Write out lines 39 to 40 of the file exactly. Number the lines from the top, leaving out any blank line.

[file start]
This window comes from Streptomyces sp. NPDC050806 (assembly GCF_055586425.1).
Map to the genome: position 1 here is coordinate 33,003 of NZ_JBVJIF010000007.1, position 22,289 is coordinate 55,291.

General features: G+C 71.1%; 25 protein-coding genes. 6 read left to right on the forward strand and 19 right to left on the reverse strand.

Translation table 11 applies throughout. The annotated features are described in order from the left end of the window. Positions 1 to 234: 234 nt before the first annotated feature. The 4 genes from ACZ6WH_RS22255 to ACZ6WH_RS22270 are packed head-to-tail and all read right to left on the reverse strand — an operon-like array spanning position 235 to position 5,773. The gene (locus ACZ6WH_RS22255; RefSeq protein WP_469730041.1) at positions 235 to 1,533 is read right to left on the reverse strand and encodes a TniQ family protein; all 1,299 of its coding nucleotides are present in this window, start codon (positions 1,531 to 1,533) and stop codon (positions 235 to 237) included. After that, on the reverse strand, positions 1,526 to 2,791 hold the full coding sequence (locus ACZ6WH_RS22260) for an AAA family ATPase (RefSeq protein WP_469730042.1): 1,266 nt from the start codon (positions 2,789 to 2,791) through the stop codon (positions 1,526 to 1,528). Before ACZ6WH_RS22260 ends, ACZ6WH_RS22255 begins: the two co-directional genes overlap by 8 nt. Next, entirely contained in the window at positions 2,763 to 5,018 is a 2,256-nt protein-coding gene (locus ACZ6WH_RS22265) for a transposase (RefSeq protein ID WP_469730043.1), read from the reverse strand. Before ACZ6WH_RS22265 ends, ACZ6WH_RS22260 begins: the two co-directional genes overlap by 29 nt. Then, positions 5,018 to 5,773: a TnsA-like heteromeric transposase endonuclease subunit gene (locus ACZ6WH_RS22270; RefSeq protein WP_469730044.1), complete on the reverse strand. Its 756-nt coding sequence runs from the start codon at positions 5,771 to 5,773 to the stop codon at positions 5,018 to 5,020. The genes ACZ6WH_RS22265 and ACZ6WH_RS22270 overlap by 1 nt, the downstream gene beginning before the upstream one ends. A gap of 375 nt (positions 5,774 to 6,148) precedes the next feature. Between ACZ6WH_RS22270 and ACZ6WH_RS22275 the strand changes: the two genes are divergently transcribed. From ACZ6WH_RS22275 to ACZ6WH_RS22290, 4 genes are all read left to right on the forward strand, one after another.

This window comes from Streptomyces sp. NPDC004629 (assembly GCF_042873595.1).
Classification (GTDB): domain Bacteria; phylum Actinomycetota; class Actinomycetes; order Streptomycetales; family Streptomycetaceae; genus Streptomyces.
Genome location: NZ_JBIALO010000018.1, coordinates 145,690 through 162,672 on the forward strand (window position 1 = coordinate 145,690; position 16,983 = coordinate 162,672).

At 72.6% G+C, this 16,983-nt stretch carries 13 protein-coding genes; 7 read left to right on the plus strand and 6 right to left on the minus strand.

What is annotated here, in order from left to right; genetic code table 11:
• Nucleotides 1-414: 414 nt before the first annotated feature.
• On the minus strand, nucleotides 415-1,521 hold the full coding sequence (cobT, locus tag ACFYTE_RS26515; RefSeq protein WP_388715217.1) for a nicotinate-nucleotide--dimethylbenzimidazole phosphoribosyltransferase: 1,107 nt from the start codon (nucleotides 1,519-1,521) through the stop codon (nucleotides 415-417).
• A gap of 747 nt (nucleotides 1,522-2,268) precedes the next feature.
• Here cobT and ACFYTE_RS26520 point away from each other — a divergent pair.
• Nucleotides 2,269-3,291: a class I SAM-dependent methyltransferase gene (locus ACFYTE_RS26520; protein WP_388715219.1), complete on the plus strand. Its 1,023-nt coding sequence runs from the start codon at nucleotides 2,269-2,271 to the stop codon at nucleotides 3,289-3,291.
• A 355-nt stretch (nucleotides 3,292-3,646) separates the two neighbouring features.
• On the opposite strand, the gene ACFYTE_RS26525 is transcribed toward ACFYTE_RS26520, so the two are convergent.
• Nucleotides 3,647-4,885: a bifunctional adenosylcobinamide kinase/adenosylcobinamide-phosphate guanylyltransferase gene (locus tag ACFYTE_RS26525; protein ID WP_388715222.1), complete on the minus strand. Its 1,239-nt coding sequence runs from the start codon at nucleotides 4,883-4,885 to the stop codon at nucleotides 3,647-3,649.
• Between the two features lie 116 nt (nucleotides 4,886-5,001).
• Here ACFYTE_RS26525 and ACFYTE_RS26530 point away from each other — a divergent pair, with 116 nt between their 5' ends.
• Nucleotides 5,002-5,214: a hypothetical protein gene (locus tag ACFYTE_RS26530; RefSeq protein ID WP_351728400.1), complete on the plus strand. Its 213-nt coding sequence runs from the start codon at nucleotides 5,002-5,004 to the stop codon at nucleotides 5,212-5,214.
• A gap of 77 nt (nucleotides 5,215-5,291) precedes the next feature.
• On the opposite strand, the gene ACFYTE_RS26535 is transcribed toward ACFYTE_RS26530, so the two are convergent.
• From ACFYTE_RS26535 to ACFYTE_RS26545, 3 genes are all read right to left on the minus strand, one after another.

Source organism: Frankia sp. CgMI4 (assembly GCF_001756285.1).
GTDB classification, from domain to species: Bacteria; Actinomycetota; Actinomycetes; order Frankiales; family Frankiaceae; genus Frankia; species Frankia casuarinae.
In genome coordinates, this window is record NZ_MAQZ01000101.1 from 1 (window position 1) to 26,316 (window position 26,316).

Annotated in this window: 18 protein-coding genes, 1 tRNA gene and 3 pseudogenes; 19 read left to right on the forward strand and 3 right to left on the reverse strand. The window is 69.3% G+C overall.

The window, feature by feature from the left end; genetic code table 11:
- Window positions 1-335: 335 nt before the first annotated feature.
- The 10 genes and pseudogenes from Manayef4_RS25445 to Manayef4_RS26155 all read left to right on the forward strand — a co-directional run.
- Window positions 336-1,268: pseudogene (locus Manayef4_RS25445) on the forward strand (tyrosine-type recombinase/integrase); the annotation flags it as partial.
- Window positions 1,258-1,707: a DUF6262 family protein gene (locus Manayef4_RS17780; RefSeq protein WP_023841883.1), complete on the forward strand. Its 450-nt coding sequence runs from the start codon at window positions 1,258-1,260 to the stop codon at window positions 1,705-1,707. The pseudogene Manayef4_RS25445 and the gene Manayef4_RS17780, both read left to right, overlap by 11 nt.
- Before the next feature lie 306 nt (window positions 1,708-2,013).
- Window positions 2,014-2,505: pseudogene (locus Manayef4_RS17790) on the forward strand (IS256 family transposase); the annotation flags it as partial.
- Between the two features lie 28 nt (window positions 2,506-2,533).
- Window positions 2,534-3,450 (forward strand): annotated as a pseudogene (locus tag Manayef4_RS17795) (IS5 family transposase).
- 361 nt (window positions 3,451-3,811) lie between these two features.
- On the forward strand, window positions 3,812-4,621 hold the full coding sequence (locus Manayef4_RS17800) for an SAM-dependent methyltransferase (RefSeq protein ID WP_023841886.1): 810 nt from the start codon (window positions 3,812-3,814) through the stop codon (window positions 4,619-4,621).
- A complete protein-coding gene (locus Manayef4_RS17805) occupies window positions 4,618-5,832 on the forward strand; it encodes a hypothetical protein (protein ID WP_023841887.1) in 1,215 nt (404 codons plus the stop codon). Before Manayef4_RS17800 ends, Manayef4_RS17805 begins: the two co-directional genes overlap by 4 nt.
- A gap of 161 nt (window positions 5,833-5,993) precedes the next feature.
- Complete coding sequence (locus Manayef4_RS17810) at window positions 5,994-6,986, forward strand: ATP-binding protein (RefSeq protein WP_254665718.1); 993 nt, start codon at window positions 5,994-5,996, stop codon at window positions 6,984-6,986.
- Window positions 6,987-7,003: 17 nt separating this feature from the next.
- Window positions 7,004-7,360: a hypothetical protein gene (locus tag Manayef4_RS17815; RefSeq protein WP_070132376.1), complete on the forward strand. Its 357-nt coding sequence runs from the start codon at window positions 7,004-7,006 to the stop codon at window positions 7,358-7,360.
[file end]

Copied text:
- A complete protein-coding gene (locus Manayef4_RS17805) occupies window positions 4,618-5,832 on the forward strand; it encodes a hypothetical protein (protein ID WP_023841887.1) in 1,215 nt (404 codons plus the stop codon). Before Manayef4_RS17800 ends, Manayef4_RS17805 begins: the two co-directional genes overlap by 4 nt.
- A gap of 161 nt (window positions 5,833-5,993) precedes the next feature.